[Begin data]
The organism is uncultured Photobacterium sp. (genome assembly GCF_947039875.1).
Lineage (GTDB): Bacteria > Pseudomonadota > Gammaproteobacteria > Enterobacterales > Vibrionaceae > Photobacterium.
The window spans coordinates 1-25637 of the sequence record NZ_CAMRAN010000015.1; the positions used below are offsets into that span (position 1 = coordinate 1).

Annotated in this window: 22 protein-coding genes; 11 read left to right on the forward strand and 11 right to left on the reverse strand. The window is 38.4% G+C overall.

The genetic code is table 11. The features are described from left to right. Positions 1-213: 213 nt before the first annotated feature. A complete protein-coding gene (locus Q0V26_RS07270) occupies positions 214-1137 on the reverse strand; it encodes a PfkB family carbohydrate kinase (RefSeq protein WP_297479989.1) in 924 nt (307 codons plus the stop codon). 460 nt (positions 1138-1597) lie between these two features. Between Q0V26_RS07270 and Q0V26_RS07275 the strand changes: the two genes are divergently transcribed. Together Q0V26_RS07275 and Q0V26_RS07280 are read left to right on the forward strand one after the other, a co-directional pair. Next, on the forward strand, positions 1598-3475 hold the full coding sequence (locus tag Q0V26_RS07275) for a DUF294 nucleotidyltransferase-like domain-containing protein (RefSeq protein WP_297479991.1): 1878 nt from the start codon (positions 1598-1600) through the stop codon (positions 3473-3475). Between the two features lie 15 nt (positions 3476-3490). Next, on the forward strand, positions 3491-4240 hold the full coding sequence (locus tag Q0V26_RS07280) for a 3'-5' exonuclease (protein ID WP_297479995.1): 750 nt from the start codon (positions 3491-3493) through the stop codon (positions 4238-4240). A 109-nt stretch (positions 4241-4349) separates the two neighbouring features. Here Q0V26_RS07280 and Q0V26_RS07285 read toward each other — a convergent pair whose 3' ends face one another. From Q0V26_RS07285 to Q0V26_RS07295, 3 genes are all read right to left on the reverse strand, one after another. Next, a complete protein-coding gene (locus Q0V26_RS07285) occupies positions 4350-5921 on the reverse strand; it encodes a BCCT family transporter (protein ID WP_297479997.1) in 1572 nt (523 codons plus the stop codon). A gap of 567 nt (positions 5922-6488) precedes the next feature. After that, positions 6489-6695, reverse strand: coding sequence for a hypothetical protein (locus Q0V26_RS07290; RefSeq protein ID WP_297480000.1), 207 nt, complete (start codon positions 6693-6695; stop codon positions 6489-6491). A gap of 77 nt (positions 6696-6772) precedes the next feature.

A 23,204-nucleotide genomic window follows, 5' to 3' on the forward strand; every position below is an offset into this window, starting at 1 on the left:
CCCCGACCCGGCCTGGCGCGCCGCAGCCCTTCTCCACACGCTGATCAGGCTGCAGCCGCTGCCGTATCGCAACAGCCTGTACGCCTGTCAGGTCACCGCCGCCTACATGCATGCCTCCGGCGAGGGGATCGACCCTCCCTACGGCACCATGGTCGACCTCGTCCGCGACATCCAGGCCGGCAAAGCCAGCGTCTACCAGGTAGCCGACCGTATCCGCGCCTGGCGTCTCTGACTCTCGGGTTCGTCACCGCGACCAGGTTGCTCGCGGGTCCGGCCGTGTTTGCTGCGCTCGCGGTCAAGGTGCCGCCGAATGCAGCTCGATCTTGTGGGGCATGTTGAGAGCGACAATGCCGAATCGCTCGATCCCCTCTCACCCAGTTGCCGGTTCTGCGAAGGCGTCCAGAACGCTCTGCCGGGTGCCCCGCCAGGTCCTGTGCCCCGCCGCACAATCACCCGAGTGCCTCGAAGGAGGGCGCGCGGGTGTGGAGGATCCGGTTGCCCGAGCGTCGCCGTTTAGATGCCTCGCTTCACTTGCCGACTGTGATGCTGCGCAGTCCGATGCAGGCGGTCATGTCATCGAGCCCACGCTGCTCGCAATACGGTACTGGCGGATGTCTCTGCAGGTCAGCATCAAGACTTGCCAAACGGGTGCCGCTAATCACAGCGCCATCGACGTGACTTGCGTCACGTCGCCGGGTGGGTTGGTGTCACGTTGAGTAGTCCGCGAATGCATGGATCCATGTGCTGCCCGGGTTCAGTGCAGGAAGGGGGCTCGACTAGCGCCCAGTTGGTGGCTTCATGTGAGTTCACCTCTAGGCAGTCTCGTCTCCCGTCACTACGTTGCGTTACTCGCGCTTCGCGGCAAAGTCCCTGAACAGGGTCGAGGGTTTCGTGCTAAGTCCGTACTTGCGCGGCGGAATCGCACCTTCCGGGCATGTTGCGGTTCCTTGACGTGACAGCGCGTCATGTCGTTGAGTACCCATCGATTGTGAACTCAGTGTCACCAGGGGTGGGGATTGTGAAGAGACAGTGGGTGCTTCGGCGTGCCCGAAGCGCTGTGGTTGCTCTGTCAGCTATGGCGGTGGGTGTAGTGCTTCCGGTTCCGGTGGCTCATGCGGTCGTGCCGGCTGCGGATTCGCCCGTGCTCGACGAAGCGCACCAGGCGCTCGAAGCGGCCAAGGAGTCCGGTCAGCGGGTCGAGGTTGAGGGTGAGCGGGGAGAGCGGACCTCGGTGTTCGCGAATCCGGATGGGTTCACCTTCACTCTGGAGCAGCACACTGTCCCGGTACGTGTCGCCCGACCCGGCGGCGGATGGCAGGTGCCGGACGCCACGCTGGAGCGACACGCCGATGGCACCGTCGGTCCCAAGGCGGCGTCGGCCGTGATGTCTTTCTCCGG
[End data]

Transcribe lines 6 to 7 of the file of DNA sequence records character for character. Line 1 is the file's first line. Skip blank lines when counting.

A 23,204-nucleotide genomic window follows, 5' to 3' on the forward strand; every position below is an offset into this window, starting at 1 on the left:
CCCCGACCCGGCCTGGCGCGCCGCAGCCCTTCTCCACACGCTGATCAGGCTGCAGCCGCTGCCGTATCGCAACAGCCTGTACGCCTGTCAGGTCACCGCCGCCTACATGCATGCCTCCGGCGAGGGGATCGACCCTCCCTACGGCACCATGGTCGACCTCGTCCGCGACATCCAGGCCGGCAAAGCCAGCGTCTACCAGGTAGCCGACCGTATCCGCGCCTGGCGTCTCTGACTCTCGGGTTCGTCACCGCGACCAGGTTGCTCGCGGGTCCGGCCGTGTTTGCTGCGCTCGCGGTCAAGGTGCCGCCGAATGCAGCTCGATCTTGTGGGGCATGTTGAGAGCGACAATGCCGAATCGCTCGATCCCCTCTCACCCAGTTGCCGGTTCTGCGAAGGCGTCCAGAACGCTCTGCCGGGTGCCCCGCCAGGTCCTGTGCCCCGCCGCACAATCACCCGAGTGCCTCGAAGGAGGGCGCGCGGGTGTGGAGGATCCGGTTGCCCGAGCGTCGCCGTTTAGATGCCTCGCTTCACTTGCCGACTGTGATGCTGCGCAGTCCGATGCAGGCGGTCATGTCATCGAGCCCACGCTGCTCGCAATACGGTACTGGCGGATGTCTCTGCAGGTCAGCATCAAGACTTGCCAAACGGGTGCCGCTAATCACAGCGCCATCGACGTGACTTGCGTCACGTCGCCGGGTGGGTTGGTGTCACGTTGAGTAGTCCGCGAATGCATGGATCCATGTGCTGCCCGGGTTCAGTGCAGGAAGGGGGCTCGACTAGCGCCCAGTTGGTGGCTTCATGTGAGTTCACCTCTAGGCAGTCTCGTCTCCCGTCACTACGTTGCGTTACTCGCGCTTCGCGGCAAAGTCCCTGAACAGGGTCGAGGGTTTCGTGCTAAGTCCGTACTTGCGCGGCGGAATCGCACCTTCCGGGCATGTTGCGGTTCCTTGACGTGACAGCGCGTCATGTCGTTGAGTACCCATCGATTGTGAACTCAGTGTCACCAGGGGTGGGGATTGTGAAGAGACAGTGGGTGCTTCGGCGTGCCCGAAGCGCTGTGGTTGCTCTGTCAGCTATGGCGGTGGGTGTAGTGCTTCCGGTTCCGGTGGCTCATGCGGTCGTGCCGGCTGCGGATTCGCCCGTGCTCGACGAAGCGCACCAGGCGCTCGAAGCGGCCAAGGAGTCCGGTCAGCGGGTCGAGGTTGAGGGTGAGCGGGGAGAGCGGACCTCGGTGTTCGCGAATCCGGATGGGTTCACCTTCACTCTGGAGCAGCACACTGTCCCGGTACGTGTCGCCCGACCCGGCGGCGGATGGCAGGTGCCGGACGCCACGCTGGAGCGACACGCCGATGGCACCGTCGGTCCCAAGGCGGCGTCGGCCGTGATGTCTTTCTCCGG